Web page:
You can attach graphics processing units (GPUs) to your virtual machine (VM) instance to accelerate specific workloads on Compute Engine.
This document describes the features and limitations of GPUs running on Compute Engine.
GPUs and machine types
GPUs on preemptible instances
You can add GPUs to your preemptible VM instances at lower spot prices for the GPUs. GPUs attached to preemptible instances work like normal GPUs but persist only for the life of the instance. Preemptible instances with GPUs follow the same preemption process as all preemptible instances.
Consider requesting dedicated
Preemptible GPU quota to use for GPUs on
preemptible instances. For more information, see
Quotas for preemptible VM instances.
During maintenance events, preemptible instances with GPUs are preempted by default and cannot be automatically restarted. If you want to recreate your instances after they have been preempted, use a managed instance group. Managed instance groups recreate your instances if the vCPU, memory, and GPU resources are available.
If you want a warning before your instance is preempted, or want to configure your instance to automatically restart after a maintenance event, use a standard instance with a GPU. For standard instances with GPUs, Google provides one hour advance notice before preemption.
Compute Engine does not charge you for GPUs if their instances are preempted in the first minute after they start running.
For steps to automatically restart a standard instance, see Updating options for an instance.
To learn how to create preemptible instances with GPUs attached, read Create a VM with attached GPUs.
GPUs and host maintenance
VMs with attached GPUs cannot live migrate and must stop for host maintenance events. These maintenance events typically occur once every two weeks. Maintenance events can also occur more frequently when necessary. For information on handling maintenance events, see Handling GPU host maintenance events.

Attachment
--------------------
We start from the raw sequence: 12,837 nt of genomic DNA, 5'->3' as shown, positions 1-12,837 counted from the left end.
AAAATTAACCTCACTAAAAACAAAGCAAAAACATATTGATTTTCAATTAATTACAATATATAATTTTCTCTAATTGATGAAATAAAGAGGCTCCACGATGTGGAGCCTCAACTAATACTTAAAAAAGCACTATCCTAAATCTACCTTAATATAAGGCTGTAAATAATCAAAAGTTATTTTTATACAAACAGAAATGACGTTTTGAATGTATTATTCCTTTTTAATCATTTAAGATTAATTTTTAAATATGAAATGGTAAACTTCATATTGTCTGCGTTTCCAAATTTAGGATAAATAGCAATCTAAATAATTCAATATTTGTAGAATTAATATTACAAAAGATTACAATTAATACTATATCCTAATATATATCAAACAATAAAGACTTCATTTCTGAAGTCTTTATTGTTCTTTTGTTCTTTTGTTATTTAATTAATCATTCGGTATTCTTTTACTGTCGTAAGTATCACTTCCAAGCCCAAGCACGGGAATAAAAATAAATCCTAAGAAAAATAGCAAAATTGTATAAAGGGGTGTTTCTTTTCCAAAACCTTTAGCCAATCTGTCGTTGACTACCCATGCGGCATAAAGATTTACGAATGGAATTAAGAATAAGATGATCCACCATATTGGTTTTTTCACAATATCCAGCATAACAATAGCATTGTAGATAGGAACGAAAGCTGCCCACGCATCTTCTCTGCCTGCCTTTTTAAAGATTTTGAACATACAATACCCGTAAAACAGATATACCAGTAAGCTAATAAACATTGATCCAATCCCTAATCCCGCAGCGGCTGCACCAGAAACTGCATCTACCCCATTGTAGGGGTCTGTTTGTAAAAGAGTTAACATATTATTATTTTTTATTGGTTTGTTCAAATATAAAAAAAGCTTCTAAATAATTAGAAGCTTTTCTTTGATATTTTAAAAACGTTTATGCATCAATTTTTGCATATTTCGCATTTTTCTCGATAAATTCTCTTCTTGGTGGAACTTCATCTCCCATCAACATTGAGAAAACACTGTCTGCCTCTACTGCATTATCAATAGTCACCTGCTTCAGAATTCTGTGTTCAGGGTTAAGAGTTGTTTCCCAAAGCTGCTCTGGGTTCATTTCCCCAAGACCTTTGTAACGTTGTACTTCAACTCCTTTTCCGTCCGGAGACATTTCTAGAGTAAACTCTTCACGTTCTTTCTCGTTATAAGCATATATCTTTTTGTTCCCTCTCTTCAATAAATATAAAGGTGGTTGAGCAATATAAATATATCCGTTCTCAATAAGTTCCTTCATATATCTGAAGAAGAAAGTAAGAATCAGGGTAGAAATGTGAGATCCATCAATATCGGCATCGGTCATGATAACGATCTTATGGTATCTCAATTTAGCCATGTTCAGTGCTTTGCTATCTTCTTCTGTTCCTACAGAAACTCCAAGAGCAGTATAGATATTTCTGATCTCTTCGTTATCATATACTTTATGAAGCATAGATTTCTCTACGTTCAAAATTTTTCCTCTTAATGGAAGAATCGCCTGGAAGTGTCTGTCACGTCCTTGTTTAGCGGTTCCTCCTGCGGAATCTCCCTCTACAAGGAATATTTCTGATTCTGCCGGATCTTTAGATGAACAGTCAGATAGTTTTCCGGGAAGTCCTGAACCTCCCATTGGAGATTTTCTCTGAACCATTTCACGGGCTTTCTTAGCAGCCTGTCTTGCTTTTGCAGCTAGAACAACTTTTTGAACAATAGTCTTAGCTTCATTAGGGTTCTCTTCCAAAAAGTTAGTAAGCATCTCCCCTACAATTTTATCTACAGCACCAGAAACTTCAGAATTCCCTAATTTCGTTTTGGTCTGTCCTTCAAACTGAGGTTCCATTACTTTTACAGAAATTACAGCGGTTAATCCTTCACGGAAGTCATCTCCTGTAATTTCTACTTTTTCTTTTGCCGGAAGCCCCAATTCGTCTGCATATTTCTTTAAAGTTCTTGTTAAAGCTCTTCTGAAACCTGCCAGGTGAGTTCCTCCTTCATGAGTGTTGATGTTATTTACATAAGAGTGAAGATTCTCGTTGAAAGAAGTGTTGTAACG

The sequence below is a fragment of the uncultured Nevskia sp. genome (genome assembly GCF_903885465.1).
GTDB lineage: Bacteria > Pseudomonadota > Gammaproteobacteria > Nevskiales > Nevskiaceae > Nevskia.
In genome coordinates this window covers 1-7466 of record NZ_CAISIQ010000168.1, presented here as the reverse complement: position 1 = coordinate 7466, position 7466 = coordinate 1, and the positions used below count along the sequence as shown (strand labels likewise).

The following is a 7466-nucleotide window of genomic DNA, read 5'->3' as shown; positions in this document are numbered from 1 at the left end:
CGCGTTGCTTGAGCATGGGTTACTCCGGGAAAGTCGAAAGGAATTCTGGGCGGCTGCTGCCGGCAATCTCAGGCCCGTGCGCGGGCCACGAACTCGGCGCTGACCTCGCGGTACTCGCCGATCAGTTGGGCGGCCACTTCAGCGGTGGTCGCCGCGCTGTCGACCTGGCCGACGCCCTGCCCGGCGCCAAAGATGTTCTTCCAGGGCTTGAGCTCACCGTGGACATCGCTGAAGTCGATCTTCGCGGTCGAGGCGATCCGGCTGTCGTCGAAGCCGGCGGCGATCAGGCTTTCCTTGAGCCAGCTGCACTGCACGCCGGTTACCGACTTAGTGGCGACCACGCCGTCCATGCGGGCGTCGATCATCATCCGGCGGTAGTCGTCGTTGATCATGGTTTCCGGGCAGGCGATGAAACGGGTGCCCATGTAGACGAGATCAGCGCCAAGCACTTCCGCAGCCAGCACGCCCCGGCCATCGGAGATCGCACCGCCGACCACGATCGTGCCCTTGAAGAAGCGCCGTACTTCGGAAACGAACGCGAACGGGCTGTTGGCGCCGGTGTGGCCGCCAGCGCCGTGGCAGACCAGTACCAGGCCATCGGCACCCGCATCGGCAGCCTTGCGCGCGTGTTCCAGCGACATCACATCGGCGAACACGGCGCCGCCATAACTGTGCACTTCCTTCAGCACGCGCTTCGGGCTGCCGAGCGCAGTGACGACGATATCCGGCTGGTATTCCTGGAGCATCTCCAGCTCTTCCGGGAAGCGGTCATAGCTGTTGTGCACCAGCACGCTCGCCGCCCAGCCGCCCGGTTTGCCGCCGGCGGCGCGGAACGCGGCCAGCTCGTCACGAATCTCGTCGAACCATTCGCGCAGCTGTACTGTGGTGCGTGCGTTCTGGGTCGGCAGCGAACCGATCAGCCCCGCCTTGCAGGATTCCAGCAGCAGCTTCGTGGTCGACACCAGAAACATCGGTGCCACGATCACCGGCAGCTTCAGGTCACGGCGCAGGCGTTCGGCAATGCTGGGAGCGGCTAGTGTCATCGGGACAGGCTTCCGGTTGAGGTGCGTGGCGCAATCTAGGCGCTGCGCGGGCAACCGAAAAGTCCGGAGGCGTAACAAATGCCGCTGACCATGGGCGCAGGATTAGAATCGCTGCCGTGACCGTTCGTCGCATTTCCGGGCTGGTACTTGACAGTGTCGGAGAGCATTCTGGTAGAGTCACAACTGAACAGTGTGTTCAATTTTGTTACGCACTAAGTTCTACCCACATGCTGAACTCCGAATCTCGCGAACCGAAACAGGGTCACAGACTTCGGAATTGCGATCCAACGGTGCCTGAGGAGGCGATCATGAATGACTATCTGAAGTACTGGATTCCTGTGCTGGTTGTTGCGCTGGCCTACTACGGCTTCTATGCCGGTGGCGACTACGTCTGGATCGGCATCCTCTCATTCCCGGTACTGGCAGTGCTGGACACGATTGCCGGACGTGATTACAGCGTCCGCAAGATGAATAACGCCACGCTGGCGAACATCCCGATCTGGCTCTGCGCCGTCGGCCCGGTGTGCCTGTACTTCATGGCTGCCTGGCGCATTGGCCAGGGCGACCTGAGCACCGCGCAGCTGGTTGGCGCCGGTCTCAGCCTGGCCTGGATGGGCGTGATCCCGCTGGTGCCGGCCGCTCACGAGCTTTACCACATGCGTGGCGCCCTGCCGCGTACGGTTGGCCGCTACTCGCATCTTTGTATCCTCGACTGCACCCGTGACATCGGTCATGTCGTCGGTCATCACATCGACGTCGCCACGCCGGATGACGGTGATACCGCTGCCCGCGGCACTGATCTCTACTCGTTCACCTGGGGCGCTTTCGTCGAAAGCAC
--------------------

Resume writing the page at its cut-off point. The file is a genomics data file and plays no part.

GPUs and block storage
Most VMs with an attached GPU receive sustained use discounts similar to vCPUs. When you select a GPU for a virtual workstation, an NVIDIA RTX Virtual Workstation license is added to your VM.
For hourly and monthly pricing for GPUs, see GPU pricing page.
Reserving GPUs with committed use discounts
To reserve GPU resources in a specific zone, see Reserving zonal resources. Reservations are required for committed use discounted pricing for GPUs.
For VMs with attached GPUs, the following restrictions apply:
If you want to use NVIDIA K80 GPUs with your VMs, the VMs cannot use the Intel Skylake or later CPU platforms.
GPUs are currently only supported with general-purpose N1 or accelerator-optimized A2 machine types.
To protect Compute Engine systems and users, new projects have a global GPU quota, which limits the total number of GPUs you can create in any supported zone. When you request a GPU quota, you must request a quota for the GPU models that you want to create in each region, and an additional global quota for the total number of GPUs of all types in all zones.
VMs with one or more GPUs have a maximum number of vCPUs for each GPU that you add to the instance. For example, each NVIDIA K80 GPU lets you have up to eight vCPUs and up to 52 GB of memory in your instance machine type. To see the available vCPU and memory ranges for different GPU configurations, see the GPUs list.
GPUs require device drivers in order to function properly. NVIDIA GPUs running on Compute Engine must use a minimum driver version. For more information about driver versions, see Required NVIDIA driver versions.
VMs with a specific attached GPU model are covered by the Compute Engine SLA only if that attached GPU model is generally available and is supported in more than one zone in the same region. The Compute Engine SLA does not cover GPU models in the following zones:
- NVIDIA A100:
- NVIDIA T4:
- NVIDIA V100:
- NVIDIA P100:
- NVIDIA K80:
- NVIDIA A100:
Compute Engine supports the running of 1 concurrent user per GPU.